Why Did the Afghan National Army Collapse Like a House of Cards?

The spectacular collapse of the Afghan National Army brings to mind the words of Vladimir Ilyich Lenin, “There are decades when nothing happens and there are weeks when decades happen.”

How is it that a professional army with an authorized strength of 350,000, trained and armed by the US military over two decades, evaporated in a matter of weeks when faced with the rag tap group of 80,000 fighters associated with the Taliban?

It is the biggest mystery of the events unfolding in Afghanistan today. However, if one reviews the history of the US occupation of Afghanistan and how the US army interacted with the Afghan army, it is possible to discern the answer. It is a multifaceted answer.

First, the Afghan army’s strength was not 350,000. That number included paramilitary forces and the police. If one nets out the latter, the number of combat personnel was around 180,000 of which 96,000 constituted the fighting force. Even that number is an exaggeration. Many soldiers had deserted the army or been let go. One out of four quit within a year of joining. Some were never there and some were dead. According to some estimates, about half of the army’s headcount consisted of “ghost soldiers.” The army’s seven corps only existed on paper.

In 2016, a US report concluded ominously, “neither the United States nor its Afghan allies know how many Afghan soldiers and police actually exist, how many are in fact available for duty, or, by extension, the true nature of their operational capabilities.”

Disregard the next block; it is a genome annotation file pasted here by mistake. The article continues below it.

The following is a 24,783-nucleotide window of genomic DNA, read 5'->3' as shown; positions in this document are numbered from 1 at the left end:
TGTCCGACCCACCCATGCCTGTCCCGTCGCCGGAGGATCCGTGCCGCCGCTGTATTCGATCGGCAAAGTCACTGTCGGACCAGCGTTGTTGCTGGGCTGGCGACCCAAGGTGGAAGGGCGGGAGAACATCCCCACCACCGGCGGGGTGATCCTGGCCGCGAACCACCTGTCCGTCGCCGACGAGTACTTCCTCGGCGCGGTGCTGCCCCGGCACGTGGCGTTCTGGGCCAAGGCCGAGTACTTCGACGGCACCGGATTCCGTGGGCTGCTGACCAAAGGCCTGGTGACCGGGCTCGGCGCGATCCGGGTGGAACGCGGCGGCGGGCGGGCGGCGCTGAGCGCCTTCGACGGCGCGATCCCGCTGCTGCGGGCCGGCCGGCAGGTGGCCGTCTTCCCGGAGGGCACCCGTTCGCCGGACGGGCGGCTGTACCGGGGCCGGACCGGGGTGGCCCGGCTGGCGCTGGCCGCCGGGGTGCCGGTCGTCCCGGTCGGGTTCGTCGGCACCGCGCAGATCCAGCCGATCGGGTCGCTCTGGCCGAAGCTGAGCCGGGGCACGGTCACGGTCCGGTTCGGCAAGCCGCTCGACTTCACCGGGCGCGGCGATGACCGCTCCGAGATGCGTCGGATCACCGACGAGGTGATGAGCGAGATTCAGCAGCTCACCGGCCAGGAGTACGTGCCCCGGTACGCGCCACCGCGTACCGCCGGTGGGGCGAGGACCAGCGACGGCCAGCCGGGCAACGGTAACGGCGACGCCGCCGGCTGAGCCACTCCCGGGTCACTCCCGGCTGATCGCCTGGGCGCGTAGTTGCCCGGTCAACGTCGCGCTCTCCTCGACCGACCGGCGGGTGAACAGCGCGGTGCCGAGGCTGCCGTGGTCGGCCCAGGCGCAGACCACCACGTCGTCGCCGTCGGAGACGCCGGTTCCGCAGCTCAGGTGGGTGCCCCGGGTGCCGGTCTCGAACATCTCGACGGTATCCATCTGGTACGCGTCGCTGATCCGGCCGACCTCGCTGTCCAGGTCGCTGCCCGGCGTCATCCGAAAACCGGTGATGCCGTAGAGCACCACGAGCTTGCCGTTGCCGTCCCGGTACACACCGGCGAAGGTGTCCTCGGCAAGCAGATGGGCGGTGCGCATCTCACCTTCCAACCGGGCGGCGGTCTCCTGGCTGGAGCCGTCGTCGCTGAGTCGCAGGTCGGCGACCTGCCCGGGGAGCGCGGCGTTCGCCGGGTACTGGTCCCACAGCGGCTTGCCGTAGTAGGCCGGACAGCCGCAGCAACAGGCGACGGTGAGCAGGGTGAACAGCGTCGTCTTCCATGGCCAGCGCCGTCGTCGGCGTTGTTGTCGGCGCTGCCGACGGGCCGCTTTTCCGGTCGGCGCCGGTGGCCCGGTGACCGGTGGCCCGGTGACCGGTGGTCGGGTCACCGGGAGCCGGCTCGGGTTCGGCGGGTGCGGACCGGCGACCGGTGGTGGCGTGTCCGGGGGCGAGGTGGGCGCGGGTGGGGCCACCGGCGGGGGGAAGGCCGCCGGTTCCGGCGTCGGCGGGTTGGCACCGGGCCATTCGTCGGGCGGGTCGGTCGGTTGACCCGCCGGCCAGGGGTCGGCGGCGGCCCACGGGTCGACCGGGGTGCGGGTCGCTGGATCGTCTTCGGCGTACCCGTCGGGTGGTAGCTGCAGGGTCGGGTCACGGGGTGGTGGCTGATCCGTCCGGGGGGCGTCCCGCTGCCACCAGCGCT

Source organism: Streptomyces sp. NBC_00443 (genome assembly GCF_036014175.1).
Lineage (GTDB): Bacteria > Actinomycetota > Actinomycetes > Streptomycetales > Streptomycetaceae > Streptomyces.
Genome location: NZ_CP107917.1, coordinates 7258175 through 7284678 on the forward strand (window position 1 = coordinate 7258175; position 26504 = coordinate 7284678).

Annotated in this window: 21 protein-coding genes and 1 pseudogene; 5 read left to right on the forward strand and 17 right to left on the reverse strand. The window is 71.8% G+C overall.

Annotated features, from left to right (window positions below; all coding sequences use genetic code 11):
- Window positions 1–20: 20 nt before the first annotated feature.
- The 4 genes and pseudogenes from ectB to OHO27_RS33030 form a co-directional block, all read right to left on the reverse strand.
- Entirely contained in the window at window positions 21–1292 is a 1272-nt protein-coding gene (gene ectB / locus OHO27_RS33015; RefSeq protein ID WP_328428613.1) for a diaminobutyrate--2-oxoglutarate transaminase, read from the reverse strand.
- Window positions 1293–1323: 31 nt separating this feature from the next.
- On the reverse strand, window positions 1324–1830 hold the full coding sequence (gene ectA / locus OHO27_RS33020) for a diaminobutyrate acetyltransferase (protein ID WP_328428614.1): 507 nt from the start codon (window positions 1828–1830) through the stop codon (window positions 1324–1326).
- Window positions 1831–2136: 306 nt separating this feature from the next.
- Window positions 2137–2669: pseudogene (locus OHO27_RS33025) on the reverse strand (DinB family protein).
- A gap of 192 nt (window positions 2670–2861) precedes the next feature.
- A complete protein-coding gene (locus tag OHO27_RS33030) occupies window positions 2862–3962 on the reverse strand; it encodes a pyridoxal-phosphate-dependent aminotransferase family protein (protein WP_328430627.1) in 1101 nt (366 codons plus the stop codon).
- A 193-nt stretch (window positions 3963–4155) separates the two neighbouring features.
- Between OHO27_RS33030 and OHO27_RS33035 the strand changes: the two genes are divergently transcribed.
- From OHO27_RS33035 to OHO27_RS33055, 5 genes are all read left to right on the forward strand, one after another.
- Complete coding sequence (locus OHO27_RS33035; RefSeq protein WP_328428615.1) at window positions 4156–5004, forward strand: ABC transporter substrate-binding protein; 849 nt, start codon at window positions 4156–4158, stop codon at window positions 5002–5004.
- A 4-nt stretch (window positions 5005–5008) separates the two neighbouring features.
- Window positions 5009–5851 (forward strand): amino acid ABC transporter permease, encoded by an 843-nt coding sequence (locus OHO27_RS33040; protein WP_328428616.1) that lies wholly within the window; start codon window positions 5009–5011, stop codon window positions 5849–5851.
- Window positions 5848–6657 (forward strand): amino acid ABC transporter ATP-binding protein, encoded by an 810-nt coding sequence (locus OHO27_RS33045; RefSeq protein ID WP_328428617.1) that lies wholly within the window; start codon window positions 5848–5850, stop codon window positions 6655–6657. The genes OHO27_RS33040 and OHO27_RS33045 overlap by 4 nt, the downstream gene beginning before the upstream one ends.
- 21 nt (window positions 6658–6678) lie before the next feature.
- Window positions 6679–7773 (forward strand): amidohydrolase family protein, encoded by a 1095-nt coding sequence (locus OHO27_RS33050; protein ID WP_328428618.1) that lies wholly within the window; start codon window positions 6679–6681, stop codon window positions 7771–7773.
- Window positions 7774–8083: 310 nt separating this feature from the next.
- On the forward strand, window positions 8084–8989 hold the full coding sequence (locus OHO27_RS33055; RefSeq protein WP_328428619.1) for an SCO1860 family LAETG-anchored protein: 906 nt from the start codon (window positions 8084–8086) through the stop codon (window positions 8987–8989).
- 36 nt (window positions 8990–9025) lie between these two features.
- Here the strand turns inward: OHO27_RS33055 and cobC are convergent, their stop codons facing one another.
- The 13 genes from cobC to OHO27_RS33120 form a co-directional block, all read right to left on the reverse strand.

Second, the people who joined the army did not do so to serve and defend the people of Afghanistan. They joined simply because they could not get another job. Many were dropouts from society. Others were delinquents. They often did not get along well with each other because of ethnic rivalries. They were an undisciplined lot who could not fight any enemy in battle, least of all a determined and ferocious enemy such as the Taliban who were ready to die for their cause. Over the years, the Taliban had killed nearly 70,000 Afghan soldiers and police officers, creating a sense of fatalism among the Afghan troops.

Third, more than half of the soldiers could not read or write. It was impossible to convert them into a fighting force. Some were never paid. Some ended up selling their weapons to the Taliban. Some began to steal from the local population who they were supposed to defend. Out of habit and out of boredom, several turned into drug addicts. They would not show up on time for military exercises. Some were always sick or on leave.

US soldiers embedded within the Afghan military saw this first hand.
Some Afghan soldiers did not know how to wear their helmets. Others did not know how to carry their rifles, let alone shoot them accurately. When attacked, they would often start firing their weapons in the air.